Class discussion

Part of your grade is based on your classroom performance. I expect that you contribute in an informed way, that is that you come to class prepared. It is also important that you be cognizant of the discussion needs of the class as a whole. For some this may mean remembering to share verbal space and, thus, to keep quieter than is personally comfortable. For others, this may mean remembering that the richness of our conversation depends on contributions from all of us. For these people, the chall enge may be to speak more than is personally comfortable. I ask each of you to assess frequently how well verbal space is being shared in our class and, also, what you can do to contribute to an effective sharing of that space.

Late policy

You may turn one paper in the next class day. Lateness after that will cause reduction by 1 point (A to A-) for each day.

Required reading.

Harlon Dalton Racial Healing

Shelby Steele The Content of our Characters

Derrick Bell Faces in the Bottom of the Well

Jane Lazarre Beyond the Whiteness of Whiteness

Iris Marion Young Justice and the Politics of Difference

In addition there are a number of required articles which are available through electronic reserve in the library.

Required Work

Three papers. All papers must demonstrate careful reading and processing of the relevant texts and these texts must be cited according to some standard convention. (45% of final grade)

Three race discourse analyzes (10%)

Three life history assignments (30%)

Oral presentation (5%)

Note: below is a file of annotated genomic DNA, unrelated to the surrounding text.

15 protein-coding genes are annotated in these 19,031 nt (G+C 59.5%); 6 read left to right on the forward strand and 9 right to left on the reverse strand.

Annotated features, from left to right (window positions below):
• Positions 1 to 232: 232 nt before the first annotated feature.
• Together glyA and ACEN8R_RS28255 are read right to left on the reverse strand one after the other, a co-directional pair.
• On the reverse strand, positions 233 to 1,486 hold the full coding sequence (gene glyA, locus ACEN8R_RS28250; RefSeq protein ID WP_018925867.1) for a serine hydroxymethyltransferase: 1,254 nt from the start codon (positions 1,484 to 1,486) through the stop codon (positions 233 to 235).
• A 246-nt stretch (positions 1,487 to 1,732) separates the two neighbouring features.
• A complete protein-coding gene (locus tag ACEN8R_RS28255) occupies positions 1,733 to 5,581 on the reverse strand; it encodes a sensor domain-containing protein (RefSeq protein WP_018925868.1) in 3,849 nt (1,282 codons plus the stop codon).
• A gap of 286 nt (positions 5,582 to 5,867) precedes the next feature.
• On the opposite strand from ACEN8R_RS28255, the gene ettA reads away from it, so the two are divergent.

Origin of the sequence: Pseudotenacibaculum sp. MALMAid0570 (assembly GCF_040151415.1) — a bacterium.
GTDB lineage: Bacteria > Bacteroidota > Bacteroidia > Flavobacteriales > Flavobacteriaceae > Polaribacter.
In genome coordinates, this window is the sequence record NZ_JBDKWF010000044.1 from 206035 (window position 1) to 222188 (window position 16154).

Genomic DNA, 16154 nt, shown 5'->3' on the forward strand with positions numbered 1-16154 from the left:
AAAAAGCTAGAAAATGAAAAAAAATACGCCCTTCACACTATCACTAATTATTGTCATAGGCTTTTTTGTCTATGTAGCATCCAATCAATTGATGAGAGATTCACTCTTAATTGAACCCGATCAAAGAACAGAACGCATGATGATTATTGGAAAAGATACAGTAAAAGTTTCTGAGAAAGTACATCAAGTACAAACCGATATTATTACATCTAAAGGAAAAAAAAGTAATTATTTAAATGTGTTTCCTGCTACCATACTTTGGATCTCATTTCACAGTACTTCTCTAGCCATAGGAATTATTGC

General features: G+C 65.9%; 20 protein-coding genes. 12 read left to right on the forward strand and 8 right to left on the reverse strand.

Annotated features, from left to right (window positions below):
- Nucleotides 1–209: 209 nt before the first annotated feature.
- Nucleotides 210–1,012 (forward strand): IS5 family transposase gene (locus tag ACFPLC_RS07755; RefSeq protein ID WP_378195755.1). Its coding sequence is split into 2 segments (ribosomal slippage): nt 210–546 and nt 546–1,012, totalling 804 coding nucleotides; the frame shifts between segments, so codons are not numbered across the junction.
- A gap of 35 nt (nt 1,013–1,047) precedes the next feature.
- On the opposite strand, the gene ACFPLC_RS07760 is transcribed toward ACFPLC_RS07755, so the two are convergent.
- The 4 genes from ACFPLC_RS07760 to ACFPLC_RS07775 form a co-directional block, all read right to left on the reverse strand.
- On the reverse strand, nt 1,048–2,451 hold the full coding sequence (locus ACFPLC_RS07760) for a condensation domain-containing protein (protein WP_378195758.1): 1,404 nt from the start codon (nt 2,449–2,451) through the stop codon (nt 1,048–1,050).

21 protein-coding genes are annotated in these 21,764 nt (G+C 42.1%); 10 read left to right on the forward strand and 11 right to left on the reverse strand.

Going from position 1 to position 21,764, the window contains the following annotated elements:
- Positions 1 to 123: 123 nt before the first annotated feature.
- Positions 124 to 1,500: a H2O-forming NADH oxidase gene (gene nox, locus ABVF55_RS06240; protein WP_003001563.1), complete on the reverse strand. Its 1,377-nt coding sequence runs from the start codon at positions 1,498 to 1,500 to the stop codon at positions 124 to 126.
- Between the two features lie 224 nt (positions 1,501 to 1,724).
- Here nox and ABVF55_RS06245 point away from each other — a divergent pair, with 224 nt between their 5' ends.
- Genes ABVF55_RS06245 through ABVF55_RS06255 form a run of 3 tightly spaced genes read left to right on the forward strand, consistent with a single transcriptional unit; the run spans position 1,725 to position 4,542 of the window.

Class participation (10%)

Race discourse analyzes

One page (maximum) analysis of the racial discourse embedded in an event, a setting, a behavior, a feeling, a phrase of a newspaper article, a piece of a film, etc. which you have personally witnessed, read, etc. The intention here is to cultivate your ability to see race - to raise your race consciousness.

Each analysis should include:

* description of the event, setting, behavior, etc.

* naming of the discourse/s

* discussion and analysis of the operation of the politics of the discourse/s in this specific context.

* some cited connection with at least one of our readings

It would be a violation of Macalester’s code of academic honesty to fabricate material.

Oral presentation

You will be asked to do one five to ten minute presentation of one of the following: a race discourse analysis, life history assignment, or paper.

Section I: Physical Anthropology and Race

9/7 Introduction

9/12 Begley "Three is not enough," Fish "Why psychologists should learn some anthropology,"

Marks "Black, White, Other" in Sussman (ed.) The Biological Basis of Human Behavior

Stephen Jay Gould The Mismeasure of Man c. 3.

9/14 Douglas Preston "The Lost Man" The New Yorker June 16, 1997.

Alan Goodman "Racializing Kennewick Man" Anthro Newsletter Oct. 1997

Begley and Murr "The First Americans" Newsweek Apr. 26, 1999

9/19 Janine Young Kim "Are Asians Black?" 108 Yale L.J. 2385 (1999)

Karen Sacks "How Jews Became White Folks"

Iijima "The politics of we-construction" pp. 47-68 (optional)

9/21 Overbey "AAA tells Fed to Eliminate ‘race’" Anthro Newsletter Oct. 1997

john powell "The color blind multiracial dilemma" University of San Francisco Law Review 31, summer 1997.